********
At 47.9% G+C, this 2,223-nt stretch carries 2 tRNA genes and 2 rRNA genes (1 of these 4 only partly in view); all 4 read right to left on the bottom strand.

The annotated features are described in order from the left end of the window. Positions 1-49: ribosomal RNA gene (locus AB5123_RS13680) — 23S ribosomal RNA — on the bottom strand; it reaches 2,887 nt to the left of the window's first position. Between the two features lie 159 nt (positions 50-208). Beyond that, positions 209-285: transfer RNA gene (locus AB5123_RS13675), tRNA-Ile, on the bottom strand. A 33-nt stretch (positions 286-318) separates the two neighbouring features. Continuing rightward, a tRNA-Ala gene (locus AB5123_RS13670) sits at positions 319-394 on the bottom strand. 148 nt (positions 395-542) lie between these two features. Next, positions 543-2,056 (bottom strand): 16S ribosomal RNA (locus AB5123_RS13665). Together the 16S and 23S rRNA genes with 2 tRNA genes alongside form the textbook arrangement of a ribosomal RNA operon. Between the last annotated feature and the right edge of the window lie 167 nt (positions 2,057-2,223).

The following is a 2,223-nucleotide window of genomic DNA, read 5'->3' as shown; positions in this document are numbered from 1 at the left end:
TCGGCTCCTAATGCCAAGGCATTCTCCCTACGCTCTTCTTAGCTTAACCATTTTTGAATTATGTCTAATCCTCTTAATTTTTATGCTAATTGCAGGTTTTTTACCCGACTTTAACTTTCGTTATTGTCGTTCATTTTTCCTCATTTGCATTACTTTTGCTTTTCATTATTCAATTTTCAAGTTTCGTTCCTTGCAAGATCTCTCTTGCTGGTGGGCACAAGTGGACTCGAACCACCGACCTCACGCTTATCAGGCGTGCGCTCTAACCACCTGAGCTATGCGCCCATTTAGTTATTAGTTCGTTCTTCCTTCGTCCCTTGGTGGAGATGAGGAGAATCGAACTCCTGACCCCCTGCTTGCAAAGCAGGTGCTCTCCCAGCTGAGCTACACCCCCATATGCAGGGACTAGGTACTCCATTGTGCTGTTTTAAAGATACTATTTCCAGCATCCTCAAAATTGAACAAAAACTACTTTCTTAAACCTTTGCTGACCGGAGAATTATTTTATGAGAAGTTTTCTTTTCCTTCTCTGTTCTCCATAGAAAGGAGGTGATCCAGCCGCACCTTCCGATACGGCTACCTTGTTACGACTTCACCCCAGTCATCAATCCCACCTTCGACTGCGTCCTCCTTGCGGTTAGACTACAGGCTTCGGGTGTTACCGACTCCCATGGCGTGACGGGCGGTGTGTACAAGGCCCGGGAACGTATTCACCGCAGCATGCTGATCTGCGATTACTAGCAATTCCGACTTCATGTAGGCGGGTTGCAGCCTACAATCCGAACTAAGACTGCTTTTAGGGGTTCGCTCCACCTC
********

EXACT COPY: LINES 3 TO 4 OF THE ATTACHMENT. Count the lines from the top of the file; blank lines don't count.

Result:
The following is a 2,223-nucleotide window of genomic DNA, read 5'->3' as shown; positions in this document are numbered from 1 at the left end:
TCGGCTCCTAATGCCAAGGCATTCTCCCTACGCTCTTCTTAGCTTAACCATTTTTGAATTATGTCTAATCCTCTTAATTTTTATGCTAATTGCAGGTTTTTTACCCGACTTTAACTTTCGTTATTGTCGTTCATTTTTCCTCATTTGCATTACTTTTGCTTTTCATTATTCAATTTTCAAGTTTCGTTCCTTGCAAGATCTCTCTTGCTGGTGGGCACAAGTGGACTCGAACCACCGACCTCACGCTTATCAGGCGTGCGCTCTAACCACCTGAGCTATGCGCCCATTTAGTTATTAGTTCGTTCTTCCTTCGTCCCTTGGTGGAGATGAGGAGAATCGAACTCCTGACCCCCTGCTTGCAAAGCAGGTGCTCTCCCAGCTGAGCTACACCCCCATATGCAGGGACTAGGTACTCCATTGTGCTGTTTTAAAGATACTATTTCCAGCATCCTCAAAATTGAACAAAAACTACTTTCTTAAACCTTTGCTGACCGGAGAATTATTTTATGAGAAGTTTTCTTTTCCTTCTCTGTTCTCCATAGAAAGGAGGTGATCCAGCCGCACCTTCCGATACGGCTACCTTGTTACGACTTCACCCCAGTCATCAATCCCACCTTCGACTGCGTCCTCCTTGCGGTTAGACTACAGGCTTCGGGTGTTACCGACTCCCATGGCGTGACGGGCGGTGTGTACAAGGCCCGGGAACGTATTCACCGCAGCATGCTGATCTGCGATTACTAGCAATTCCGACTTCATGTAGGCGGGTTGCAGCCTACAATCCGAACTAAGACTGCTTTTAGGGGTTCGCTCCACCTC